Earlier this month, at a pastor’s retreat at Olmsted Manor, our district superintendent walked through chapters 39 – 45 of Genesis. We followed Joseph, as a slave, as he was promoted and then betrayed in Potiphar’s house, then was taken to prison where he was again promoted, but then forgotten, and eventually remembered and promoted again to “chief of staff” over Pharaoh’s kingdom.
By chapter 42, Joseph’s brothers, who had originally betrayed him and sold him into slavery, show up in Egypt trying to find grain to buy in the midst of the great famine. Because of Joseph’s new position, they have to come to him to try and buy food. He of course recognizes them, but they have no idea that he is the one they now once so badly mistreated.
Now, I don’t know if he was just trying to jerk their chains a bit or if it was again God helping to orchestrate a few lessons for the brothers on empathy and perhaps conviction, but chapters 42, 43, and 44, are an account of Joseph’s brothers experiencing what it is to be unfairly accused, unjustly detained, and contemplating the pain of grief their father had to experience at Joseph’s loss so many years ago. And now, they find that this unknown Egyptian leader may actually force them to grieve their father again at the loss of another son, Benjamin, as he is accused of villainy and now must stay in Egypt as a slave.
In verses 33-34 of chapter 44, Judah, who had been the one to hatch the idea of selling Joseph as a slave (Genesis 37:26-27), unknowingly pleads with Joseph that he be allowed to take Benjamin’s place.
“Now therefore, please let your servant remain as a slave to my lord in place of the boy; and let the boy return with his brothers. For how can I go back to my father if the boy is not with me? I fear to see the suffering that would come upon my father.”
Officially at least, everything in chapter 44 is aimed at punishment of Benjamin, and by extension, the other ten brothers. But in that moment of confession and penitence, Judah offers himself up for a younger brother, and for his father’s sake, and breaks the power of intended punishment. Punishment, at its best, is to teach a lesson. Judah and the other culpable brothers have shown that they have remorse for their past and have indeed learned their lesson. Our sin(s) do have an impact on our lives, even when others seemingly don’t know about our sin. (Scripture never tells us if they ever fessed up to their father about how Joseph happened to end up in Egypt.)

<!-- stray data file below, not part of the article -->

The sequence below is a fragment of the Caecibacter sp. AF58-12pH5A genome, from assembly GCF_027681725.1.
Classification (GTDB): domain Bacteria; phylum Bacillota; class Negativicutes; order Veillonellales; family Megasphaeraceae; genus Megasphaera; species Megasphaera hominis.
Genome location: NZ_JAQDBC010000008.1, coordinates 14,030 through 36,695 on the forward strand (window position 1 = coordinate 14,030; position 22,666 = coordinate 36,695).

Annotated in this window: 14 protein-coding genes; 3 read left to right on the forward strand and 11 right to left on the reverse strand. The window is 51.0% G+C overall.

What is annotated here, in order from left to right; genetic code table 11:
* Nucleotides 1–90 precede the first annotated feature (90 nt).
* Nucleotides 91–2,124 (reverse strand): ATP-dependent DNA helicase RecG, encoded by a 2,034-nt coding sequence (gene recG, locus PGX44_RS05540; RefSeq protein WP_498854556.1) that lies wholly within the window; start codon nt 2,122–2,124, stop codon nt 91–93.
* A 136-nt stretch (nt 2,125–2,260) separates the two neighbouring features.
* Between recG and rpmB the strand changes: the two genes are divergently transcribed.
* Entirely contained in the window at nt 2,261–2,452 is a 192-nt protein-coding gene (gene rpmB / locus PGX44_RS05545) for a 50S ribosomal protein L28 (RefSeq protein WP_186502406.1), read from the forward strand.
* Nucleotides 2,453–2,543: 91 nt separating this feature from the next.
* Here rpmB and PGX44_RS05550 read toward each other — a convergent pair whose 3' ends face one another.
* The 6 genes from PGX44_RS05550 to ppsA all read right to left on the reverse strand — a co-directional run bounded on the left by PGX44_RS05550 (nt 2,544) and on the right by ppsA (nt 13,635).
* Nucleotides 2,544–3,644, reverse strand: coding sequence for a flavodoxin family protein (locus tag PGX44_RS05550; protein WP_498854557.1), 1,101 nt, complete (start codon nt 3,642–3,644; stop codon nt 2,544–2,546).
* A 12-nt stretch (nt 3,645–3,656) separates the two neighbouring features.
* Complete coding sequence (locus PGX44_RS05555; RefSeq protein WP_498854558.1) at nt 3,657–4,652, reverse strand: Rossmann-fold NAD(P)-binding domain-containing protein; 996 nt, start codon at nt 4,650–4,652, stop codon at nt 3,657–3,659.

A couple things jumped out at me this time. First, my choices, sinful or not, WILL have consequences. There are no victimless sins. Ever. Judah and his brothers faced the consequences of their sin in Egypt, even if only for a short time. But Joseph spent years in the midst of the consequences of their sinful choice. Jacob, their father, spent some 13 or more years needlessly grieving the loss of his son, because of their sin. And they faced over a decade of living with his grief and daily being reminded that they were the cause of all that grief. And I’m sure, based on their later penitent conversation, that they spent that time racked with guilt that they had no way of easing.
Paul, in First Corinthians 5, says that those of us who are Christians, are called to a “ministry of reconciliation.” As you read more of the New Testament you come to understand that while Paul is immediately talking about reconciling people with God, there’s also a ministry of helping to reconcile people with people as a way of drawing ourselves closer together and closer to God.
It hit me that if I, as a Christian, really want to become closer to God, then I have a responsibility to do the best I can in being reconciled with the rest of God’s people around me.
That’s essentially what Jesus was teaching in Matthew 5:21-26. He starts by talking about anger with someone else and then talks about the moment we leave them and head towards God. In his day, it was making a sacrifice or presenting a gift in the Temple, but in our day it might be that we go to church, or Bible study, or try to pray. If we truly want to draw closer to God, then that reconciliation thing has to happen… as much as we can. Jesus actually said:
“So when you are offering your gift at the altar, if you remember that your brother or sister has something against you, leave your gift there before the altar and go; first be reconciled to your brother or sister, and then come and offer your gift.” (Matthew 5:23-24)
And of course, “brother” and “sister” aren’t referring to genealogically related individuals alone.
Is there anything in your past keeping you from drawing even closer to God? Is there anyone who has suffered because of you or your sin? Have you tried to make things right with them? If not, that’s your next right thing to do!